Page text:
Dot.com domino effect threatens Old Economy as well as the New

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The Independent Online

Is it all over for the dot.coms? You would certainly think so, given the relentless flow of grim news from this punch-drunk sector in the past few weeks. The list of lay-offs, liquidations and asset write-downs has grown longer and longer with each passing day.

Is it all over for the dot.coms? You would certainly think so, given the relentless flow of grim news from this punch-drunk sector in the past few weeks. The list of lay-offs, liquidations and asset write-downs has grown longer and longer with each passing day.

Thursday last week saw the sector hit new lows with the closure of Mercata, an online retail business backed by Microsoft co-founder Paul Allen, just a day after scrapping plans for a stock market float. The same day saw eToys, the stricken US toy e-tailer, lay off 700 of its 1,000 staff just days after closing its UK operation.

That bulletin came after a report by Webmaster.com, which said that at least 210 dot.com firms folded globally in the past year, with 60 per cent of those occurring in the final three months when the venture capital firms switched off the cash lifeline.

Other cutbacks listed on US websites that chronicle dot.com failures include lay-offs at listen.com, a music site, and beenz.com, the digital currency venture, as well as redundancies at the US digital media division of News Corporation. Also included are online funeral arrangers such as heavenlydoor.com and legacy.com.

Industry reports have put the number of job losses in the internet sector at up to 41,000 in December alone in the United States. In the UK the figure is put at 31,000 redundancies so far in the dot.com shake-up.

But this is likely to be an underestimate given how many internet enterprises are back-bedroom operations whose demise would go unreported.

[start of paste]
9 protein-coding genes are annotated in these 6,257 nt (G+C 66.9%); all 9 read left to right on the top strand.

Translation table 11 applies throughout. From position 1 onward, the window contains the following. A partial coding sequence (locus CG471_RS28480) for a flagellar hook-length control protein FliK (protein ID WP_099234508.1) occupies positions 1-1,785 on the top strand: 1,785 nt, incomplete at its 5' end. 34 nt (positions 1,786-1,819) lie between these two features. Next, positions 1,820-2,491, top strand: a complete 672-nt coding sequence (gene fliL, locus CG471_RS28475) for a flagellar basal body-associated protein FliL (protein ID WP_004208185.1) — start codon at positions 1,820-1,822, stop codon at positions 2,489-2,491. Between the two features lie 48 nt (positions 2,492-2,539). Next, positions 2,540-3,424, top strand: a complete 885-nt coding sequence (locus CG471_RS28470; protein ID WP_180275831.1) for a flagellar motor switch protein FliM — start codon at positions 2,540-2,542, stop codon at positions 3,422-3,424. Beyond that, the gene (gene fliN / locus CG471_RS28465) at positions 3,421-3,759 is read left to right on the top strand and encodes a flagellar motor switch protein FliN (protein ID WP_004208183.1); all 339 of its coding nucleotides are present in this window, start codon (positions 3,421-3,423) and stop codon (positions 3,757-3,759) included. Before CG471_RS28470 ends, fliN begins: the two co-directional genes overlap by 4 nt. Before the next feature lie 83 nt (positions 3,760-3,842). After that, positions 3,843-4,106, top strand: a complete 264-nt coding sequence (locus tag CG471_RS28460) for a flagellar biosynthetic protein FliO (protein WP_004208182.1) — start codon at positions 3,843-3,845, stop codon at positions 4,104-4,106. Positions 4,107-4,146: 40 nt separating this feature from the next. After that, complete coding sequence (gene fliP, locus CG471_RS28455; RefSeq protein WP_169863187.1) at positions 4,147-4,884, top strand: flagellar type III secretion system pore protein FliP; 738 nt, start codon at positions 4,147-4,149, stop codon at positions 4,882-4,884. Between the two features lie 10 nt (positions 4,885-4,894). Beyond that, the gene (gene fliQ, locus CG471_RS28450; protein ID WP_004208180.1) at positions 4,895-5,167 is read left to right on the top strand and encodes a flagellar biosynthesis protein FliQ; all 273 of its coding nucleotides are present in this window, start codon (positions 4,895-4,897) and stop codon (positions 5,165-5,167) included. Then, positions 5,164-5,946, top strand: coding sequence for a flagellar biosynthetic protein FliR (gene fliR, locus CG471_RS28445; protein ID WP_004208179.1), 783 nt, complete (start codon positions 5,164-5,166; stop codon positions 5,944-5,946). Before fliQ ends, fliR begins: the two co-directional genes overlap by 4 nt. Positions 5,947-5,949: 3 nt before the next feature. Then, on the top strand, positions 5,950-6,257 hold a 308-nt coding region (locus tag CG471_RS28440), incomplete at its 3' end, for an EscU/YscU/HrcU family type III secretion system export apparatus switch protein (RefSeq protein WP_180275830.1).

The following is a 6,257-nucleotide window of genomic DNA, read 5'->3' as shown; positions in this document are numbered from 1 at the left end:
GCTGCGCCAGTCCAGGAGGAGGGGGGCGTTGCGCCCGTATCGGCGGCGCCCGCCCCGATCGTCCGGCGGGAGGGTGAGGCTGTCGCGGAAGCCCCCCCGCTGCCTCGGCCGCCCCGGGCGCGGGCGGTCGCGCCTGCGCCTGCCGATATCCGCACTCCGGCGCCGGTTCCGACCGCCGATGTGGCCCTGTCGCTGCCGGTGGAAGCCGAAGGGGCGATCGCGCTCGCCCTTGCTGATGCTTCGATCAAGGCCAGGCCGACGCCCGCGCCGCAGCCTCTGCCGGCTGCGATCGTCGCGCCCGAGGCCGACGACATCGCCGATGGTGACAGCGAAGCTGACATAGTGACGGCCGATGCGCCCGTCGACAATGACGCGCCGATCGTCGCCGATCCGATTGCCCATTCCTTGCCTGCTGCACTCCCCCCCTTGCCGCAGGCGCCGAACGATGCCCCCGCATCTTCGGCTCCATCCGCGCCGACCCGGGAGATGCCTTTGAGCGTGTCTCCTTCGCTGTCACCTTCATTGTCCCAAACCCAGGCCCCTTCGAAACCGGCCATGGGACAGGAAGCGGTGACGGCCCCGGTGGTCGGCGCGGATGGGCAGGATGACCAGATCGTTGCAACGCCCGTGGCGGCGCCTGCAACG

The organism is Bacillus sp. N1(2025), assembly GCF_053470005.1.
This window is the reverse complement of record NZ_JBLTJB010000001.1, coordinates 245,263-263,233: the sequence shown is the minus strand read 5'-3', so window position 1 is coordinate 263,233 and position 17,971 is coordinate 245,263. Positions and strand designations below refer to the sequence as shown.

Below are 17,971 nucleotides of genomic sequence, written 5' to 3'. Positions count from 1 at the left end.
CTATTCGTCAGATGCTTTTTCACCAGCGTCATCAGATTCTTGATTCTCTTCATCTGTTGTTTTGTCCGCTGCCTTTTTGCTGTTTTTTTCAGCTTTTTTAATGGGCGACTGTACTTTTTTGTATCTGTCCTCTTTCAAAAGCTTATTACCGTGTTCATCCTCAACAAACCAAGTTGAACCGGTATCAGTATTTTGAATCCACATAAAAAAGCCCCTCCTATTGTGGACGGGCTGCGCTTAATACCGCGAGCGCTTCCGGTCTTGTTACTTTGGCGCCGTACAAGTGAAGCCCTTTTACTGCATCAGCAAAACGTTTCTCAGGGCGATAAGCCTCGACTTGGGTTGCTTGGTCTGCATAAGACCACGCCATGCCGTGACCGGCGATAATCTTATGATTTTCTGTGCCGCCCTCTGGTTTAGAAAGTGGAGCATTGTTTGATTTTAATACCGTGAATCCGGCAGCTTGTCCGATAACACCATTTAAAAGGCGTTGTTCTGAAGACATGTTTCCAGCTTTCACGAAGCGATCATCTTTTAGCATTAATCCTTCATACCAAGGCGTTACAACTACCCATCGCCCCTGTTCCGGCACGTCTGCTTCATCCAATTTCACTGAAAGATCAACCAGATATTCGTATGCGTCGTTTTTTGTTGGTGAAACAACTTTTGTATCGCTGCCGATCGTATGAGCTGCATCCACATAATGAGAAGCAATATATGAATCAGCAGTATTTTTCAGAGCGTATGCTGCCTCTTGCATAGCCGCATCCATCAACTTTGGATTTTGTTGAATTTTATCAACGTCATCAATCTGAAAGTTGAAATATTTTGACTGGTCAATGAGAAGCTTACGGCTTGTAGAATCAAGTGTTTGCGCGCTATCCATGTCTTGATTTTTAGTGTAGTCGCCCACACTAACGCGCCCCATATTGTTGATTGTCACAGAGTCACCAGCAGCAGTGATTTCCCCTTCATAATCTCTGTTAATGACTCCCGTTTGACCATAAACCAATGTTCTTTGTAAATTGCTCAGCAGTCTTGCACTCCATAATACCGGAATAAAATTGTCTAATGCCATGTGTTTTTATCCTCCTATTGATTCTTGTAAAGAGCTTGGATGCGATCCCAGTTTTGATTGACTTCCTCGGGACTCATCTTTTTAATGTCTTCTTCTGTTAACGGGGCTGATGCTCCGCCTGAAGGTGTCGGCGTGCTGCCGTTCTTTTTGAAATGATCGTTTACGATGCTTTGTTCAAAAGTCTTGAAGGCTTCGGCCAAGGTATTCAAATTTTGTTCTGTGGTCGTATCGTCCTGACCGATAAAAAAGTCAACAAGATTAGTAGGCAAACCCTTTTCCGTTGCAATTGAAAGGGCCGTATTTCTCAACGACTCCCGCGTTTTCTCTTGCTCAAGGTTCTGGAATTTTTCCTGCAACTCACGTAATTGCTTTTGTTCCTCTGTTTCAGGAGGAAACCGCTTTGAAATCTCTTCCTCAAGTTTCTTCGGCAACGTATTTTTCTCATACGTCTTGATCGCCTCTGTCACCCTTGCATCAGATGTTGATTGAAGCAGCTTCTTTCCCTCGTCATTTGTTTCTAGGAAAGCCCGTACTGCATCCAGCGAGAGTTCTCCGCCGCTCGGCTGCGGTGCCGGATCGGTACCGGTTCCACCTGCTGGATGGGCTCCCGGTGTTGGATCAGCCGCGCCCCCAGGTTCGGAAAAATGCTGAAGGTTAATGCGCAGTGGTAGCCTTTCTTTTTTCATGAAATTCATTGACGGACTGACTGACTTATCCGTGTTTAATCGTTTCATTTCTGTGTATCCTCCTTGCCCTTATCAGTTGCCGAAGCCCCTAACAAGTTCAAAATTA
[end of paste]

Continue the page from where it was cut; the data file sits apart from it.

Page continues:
With sentiment towards dot.coms plumbing new depths you would have thought business-to-consumer internet entrepreneurs in particular would be queuing up to throw themselves off the nearest tall building. In fact there is a scramble to reinvent their enterprises as broader businesses, with many backing away from the dot.com tag altogether.

Two managers who are doing just that are James Benfield and Chris Littmoden, former Marks & Spencer directors who left the ailing retailer to join the internet revolution. Mr Littmoden, who used to run Brooks Brothers for M&S in the US, is winding up Easier, the quoted online estate agency, while his other business, Freecom.net, has been reinvented as a software house under the name Systems Union .

Mr Benfield, Marks & Spencer's former marketing director, is chairman of the Confetti network, a wedding website. He says his business is now more of a gift-list and delivery operation than a dot.com. Mr Benfield makes the point that success now is all about having a strong brand, whether you are online or not.

That view is born out by recent figures showing that 11 out of the top 15 websites over Christmas were traditional high-street names rather than dot.coms. Only stellar internet brands such as Amazon and Yahoo! bucked the trend.

These findings were supported by figures from Toys'R'Us last week. The company said that its internet toy sales in the holiday period were more than triple the previous year's level. This was primarily due to its decision to scrap its own problem- plagued website and team up with Amazon.com instead. Wal-Mart, K-Mart and Target have also done well online, even though Wal-Mart has been disappointing investors with its core business.

In the UK, Hamleys is said to be very pleased with its Christmas online sales and is due to update the markets with a trading statement today. Elsewhere in the Old Economy, Littlewoods achieved online sales of £2.3m in the month of December.

Where will all this end? The future is bleak for standalone dot.coms; they must cut marketing budgets to save cash, but in doing so will find sales falling. But the knock-on effects will be extensive. For example, every dot.com in Britain seemed to employ a public relations firm six months ago. Now that business is drying up.

Worse will be the impact on technology and support services spending by traditional companies, which no longer feel under competitive pressure to keep pace with the young upstarts. This domino effect is only just beginning.

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